You don't go to a conference on hard asset investing to talk down gold. You just don't. You'll make lots of enemies.
The enemy, by the hundreds, was lying in wait for Dennis Gartman, editor of The Gartman Letter, when he strode into a ballroom at the New York Hard Assets Conference Tuesday. Gartman seemed ready to defend his recent apostasy (see "A Gold Bull Stops Running"). Gartman, you'll recall, abandoned gold in late April, claiming the bull market had been broken.
His talk started darkly. Upon an introduction to polite clapping, Gartman intoned, "Save your applause. You may regret it later."
Plainly, he wasn't out to make friends. "Write this down," he said. "Buy things that are going up. Sell things that are going down. Most of you won't do that. You'll buy things only to see them go down. And when they do, you'll buy more. As a consequence, you'll fail miserably."
Invoking John Maynard Keynes' warning ("The market can stay irrational longer than you can stay solvent"), Gartman added his own corollary: "The market will return to rationality as soon as you are insolvent."
Funny line. But there was something else funny about Gartman's speech. He never actually mentioned gold. Everyone, of course, knew what he was talking about. That 800-pound gorilla sat glumly front and center in the room awaiting the question-and-answer period. But gold was never mentioned. Copper? Yes. Gartman remains bullish. Corn? Yup; bullish again. And crude oil, too. But not gold.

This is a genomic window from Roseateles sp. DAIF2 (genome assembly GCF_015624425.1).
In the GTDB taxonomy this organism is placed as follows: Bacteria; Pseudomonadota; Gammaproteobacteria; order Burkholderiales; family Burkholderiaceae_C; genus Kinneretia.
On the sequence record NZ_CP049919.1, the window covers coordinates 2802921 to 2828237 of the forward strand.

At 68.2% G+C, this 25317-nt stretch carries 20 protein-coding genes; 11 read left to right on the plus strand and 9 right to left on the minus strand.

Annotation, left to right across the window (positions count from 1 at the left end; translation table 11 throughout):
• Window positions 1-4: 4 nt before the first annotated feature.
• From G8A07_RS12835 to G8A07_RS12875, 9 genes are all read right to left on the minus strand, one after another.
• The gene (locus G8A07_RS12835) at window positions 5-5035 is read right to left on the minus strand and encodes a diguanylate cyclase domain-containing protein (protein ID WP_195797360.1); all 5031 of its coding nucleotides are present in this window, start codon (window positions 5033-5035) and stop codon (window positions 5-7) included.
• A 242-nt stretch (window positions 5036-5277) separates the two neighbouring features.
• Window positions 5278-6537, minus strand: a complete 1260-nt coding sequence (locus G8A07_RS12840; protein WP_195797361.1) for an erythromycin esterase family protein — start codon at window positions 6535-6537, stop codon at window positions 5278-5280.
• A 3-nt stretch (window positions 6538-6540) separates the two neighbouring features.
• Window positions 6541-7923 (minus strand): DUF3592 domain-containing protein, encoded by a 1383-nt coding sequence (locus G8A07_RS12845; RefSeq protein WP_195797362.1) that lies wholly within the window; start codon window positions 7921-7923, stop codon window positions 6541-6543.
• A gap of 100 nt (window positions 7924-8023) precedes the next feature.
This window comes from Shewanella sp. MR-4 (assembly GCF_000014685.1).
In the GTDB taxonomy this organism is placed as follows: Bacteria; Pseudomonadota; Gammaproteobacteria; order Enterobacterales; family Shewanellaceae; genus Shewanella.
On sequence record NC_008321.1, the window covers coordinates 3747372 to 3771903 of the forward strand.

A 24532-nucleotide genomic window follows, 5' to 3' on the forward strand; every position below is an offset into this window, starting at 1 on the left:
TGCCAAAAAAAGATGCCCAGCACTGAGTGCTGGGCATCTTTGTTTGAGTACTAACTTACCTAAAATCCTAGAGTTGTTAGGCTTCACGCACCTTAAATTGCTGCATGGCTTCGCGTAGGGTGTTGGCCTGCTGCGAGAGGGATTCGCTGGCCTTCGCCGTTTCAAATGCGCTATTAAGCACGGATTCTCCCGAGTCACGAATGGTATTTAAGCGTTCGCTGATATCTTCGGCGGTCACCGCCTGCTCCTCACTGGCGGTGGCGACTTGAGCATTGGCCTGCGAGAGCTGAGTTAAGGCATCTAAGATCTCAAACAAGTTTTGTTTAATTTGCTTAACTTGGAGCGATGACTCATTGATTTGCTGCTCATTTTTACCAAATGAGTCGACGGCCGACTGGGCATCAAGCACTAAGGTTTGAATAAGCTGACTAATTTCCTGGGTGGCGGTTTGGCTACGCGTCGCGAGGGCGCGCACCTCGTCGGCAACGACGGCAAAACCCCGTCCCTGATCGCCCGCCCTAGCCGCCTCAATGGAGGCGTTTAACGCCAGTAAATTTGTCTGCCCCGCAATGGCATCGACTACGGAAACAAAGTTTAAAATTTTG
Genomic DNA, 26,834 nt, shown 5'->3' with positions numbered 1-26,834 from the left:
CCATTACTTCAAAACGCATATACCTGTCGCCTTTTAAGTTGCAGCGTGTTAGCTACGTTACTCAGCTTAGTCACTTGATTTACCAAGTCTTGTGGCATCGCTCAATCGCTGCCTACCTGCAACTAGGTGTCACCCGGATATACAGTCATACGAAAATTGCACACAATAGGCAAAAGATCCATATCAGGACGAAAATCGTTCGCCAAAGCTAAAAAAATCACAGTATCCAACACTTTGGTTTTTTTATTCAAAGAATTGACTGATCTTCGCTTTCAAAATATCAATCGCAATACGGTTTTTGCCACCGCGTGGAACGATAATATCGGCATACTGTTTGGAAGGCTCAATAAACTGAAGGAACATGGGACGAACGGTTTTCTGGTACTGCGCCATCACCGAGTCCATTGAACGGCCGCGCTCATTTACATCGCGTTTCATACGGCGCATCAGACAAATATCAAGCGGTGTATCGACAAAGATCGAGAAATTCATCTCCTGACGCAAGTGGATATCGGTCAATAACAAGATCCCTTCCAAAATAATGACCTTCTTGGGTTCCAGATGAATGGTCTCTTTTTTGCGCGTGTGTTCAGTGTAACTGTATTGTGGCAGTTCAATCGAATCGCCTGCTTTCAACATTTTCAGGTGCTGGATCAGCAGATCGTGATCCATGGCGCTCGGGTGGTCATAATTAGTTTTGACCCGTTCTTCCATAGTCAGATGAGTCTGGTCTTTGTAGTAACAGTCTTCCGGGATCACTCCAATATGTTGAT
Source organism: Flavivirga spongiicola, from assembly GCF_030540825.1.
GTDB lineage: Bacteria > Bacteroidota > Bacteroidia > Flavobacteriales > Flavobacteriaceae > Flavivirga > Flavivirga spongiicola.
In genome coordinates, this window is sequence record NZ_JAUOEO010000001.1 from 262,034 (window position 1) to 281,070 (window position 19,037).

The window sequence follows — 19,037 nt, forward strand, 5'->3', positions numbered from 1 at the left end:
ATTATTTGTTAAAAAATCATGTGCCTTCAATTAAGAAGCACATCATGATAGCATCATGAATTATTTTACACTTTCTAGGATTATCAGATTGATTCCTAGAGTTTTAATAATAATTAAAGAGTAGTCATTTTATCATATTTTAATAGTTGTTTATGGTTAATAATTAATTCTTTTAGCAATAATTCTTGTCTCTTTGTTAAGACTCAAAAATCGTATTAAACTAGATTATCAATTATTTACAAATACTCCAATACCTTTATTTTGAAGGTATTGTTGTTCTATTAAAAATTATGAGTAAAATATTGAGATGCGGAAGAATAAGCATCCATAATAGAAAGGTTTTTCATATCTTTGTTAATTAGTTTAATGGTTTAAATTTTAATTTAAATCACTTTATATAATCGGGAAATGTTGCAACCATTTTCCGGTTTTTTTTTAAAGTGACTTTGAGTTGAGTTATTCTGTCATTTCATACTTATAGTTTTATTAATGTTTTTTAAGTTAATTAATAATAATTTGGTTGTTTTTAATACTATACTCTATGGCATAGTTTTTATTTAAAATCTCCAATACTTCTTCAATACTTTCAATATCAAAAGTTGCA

Gartman consumed his time on stage so well that there wasn't even time for questions. He got to beat up gold without even invoking its name.
Smart man. He finished his speech and was then hustled out of the ballroom by handlers.
I wasn't so smart. In my talk, I mentioned gold by name. Not only that, I highlighted a half-dozen gold mining stocks featured at the conference and how they can be hedged with the new generation of exchange-traded gold notes. Boy, that got the argumentative juices flowing. I got an earful of questions shot at me.
You'd think I would have learned a thing or two from Dennis Gartman. I must be a slow learner.
Want to see what prompted all the questions?
We'll post my presentation, "Hedging Gold's Volatility," here on HardAssetsInvestor.com shortly.
In the meantime, take a look at the current offering of exchange-traded products and see if you can find the ideal hedge instrument:
Exchange-Traded Gold Products (February 28 - May 5, 2008)